Graphic Design Grad is an Associate Creative Director at Salesforce

Adam Cipoletti is excelling in the presentation design industry as the company’s Associate Creative Director of Keynote Creative.

Adam Cipoletti stands with his arm around Astro Nomical, one of Salesforce’s mascots, at the Dreamforce conference.

Saying that Graphic Design grad Adam Cipoletti makes a mean Keynote presentation would be an understatement. Adam is the Associate Creative Director of Keynote Creative at Salesforce, and at Dreamforce 2022, one of the largest tech conferences in the world, Adam demonstrated the dynamic possibilities of presentation design with a little help from Genie the Rabbit.

“[At Dreamforce], I had the opportunity to support our introduction of Genie the Rabbit, an adorable new addition to our Salesforce characters. Genie represents our Salesforce Data Cloud and its ability to harmonize thousands of customer data points into one unified profile,” Adam says. “Working with multiple teams and agencies, we were able to animate Genie flying around the room from screen to screen. We even used a video overlay to get Genie to pop up onto the stage next to one of our co-CEOs. It was a really cool moment to bring to life.”

Adam’s road to success in the niche industry of presentation design started when he got a job at Apple in his early 20s. Adam focused on training, designing his own collateral, and eventually designing presentations for Apple’s senior leaders. He started freelancing around the same time and worked with New York agencies like Mediacom, Omnicom, Interbrand, and McCann. But after 15 years in the design industry, Adam’s career hit a roadblock. He realized that he needed a bachelor’s degree if he wanted to manage teams and lead storytelling at larger companies, and Full Sail’s Graphic Design program was a clear choice.

“I knew there were [more efficient] ways of doing things, so I wanted to finally get my degree… I needed something that was online [and Full Sail] just had a very structured curriculum that made that sense to me... And [the Graphic Design degree] was a great refresher, but also really got me back into being more efficient, because I learned new tools that I wouldn't have understood or looked for if I hadn't gone back to school. Which really was my goal, was make sure that I was up to date, I was competitive,” he says.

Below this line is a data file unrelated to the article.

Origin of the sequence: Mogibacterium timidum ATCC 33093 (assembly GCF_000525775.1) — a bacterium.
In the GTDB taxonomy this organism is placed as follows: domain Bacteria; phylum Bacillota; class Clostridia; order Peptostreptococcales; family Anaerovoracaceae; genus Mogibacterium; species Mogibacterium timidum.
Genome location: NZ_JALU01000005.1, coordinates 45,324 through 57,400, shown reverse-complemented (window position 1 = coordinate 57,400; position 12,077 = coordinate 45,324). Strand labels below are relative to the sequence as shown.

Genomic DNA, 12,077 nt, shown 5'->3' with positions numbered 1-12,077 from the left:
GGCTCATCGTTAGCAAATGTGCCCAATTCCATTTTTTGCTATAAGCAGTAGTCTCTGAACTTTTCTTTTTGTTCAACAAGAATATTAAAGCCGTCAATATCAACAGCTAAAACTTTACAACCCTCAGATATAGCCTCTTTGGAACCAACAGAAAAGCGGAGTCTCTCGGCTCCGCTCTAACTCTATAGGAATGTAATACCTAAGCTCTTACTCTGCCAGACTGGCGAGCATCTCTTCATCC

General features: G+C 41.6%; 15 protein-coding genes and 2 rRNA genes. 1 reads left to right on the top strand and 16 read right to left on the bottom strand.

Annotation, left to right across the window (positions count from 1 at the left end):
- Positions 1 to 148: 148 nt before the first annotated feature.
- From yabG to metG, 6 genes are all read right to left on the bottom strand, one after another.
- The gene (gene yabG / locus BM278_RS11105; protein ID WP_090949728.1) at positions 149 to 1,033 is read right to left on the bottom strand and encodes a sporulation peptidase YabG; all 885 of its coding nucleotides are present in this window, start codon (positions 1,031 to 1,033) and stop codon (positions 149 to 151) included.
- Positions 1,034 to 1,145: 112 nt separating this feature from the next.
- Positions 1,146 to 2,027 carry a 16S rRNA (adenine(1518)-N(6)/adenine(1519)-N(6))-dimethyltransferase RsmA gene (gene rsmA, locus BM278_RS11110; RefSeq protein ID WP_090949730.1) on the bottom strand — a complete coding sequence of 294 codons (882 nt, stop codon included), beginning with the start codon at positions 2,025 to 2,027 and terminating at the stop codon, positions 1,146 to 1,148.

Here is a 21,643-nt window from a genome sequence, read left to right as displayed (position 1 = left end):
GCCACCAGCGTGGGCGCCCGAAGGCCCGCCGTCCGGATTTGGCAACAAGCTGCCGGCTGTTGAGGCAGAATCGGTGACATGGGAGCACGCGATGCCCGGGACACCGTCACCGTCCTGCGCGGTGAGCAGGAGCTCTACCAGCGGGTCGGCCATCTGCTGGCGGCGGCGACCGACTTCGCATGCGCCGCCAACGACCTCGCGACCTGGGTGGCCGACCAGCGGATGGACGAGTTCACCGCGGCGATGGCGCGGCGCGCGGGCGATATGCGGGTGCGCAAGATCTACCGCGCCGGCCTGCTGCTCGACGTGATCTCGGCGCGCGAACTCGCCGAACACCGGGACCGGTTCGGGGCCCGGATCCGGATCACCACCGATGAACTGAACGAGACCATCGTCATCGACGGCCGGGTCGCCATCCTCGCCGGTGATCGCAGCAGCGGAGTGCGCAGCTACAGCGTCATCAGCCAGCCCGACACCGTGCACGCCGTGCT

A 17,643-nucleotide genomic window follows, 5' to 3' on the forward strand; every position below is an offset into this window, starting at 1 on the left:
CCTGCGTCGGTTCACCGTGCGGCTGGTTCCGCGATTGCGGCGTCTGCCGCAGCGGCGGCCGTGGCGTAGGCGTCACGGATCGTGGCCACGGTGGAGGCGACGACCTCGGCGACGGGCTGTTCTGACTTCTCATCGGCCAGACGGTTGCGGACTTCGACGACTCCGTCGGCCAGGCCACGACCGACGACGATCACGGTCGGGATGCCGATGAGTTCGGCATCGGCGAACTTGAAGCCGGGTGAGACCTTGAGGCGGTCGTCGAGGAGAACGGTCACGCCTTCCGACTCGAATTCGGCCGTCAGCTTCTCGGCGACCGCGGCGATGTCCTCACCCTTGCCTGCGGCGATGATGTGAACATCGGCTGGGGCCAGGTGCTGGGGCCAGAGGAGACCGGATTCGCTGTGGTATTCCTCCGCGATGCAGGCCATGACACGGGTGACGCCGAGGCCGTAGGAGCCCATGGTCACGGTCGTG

Adam’s new skills started paying off while he was still earning his degree. He landed a role as the Lead Designer with a focus on presentation design at a small digital agency, then was promoted to Creative Director six months later. He worked with senior leaders at companies like Gilead, Hershey, and Mondelez, designing their town hall presentations and investor decks. Adam applied to be the Associate Creative Director of Keynote Creative at Salesforce and got the job right before he graduated.

“[At Salesforce], I lead the teams and agencies responsible for our many events, like Dreamforce, TrailheadDX, and Connections” Adam explains. “I partner with the incredibly talented messenger team to take their talk track and translate it into easy-to-follow visual content. I want to make sure that all the key points are on a slide to empower our executive speakers and inform our global audience.”

About 90 percent of Adam’s time is devoted to creating presentations for Salesforce’s large events, like Dreamforce. He makes his work stand out by calling on skills he tackled at Full Sail, like Gestalt principles of design, the usage of grid systems, and typography.

“My favorite part of my job is brainstorming new ideas and trying to push the brand into new places. I’m privileged that I get to work with world-class marketers and communicators across the world as we continue to elevate the Salesforce story and brand,” he says.

Presentation design might not be the first career that comes to mind when people think of graphic design work, but Adam knows that the industry is worth a look for budding designers.

“[If someone wants to get involved in presentation design] I would recommend learning PowerPoint, learning Keynote, learning Google Slides, because people will always need to sell their ideas, and presentations will always have a place at any company. It’s a niche design role that I think doesn't get highlighted enough, and it pays well too. So it's all about knowing those programs and being able to tell a story with them, and I think that would just open up a lot of opportunities for people.”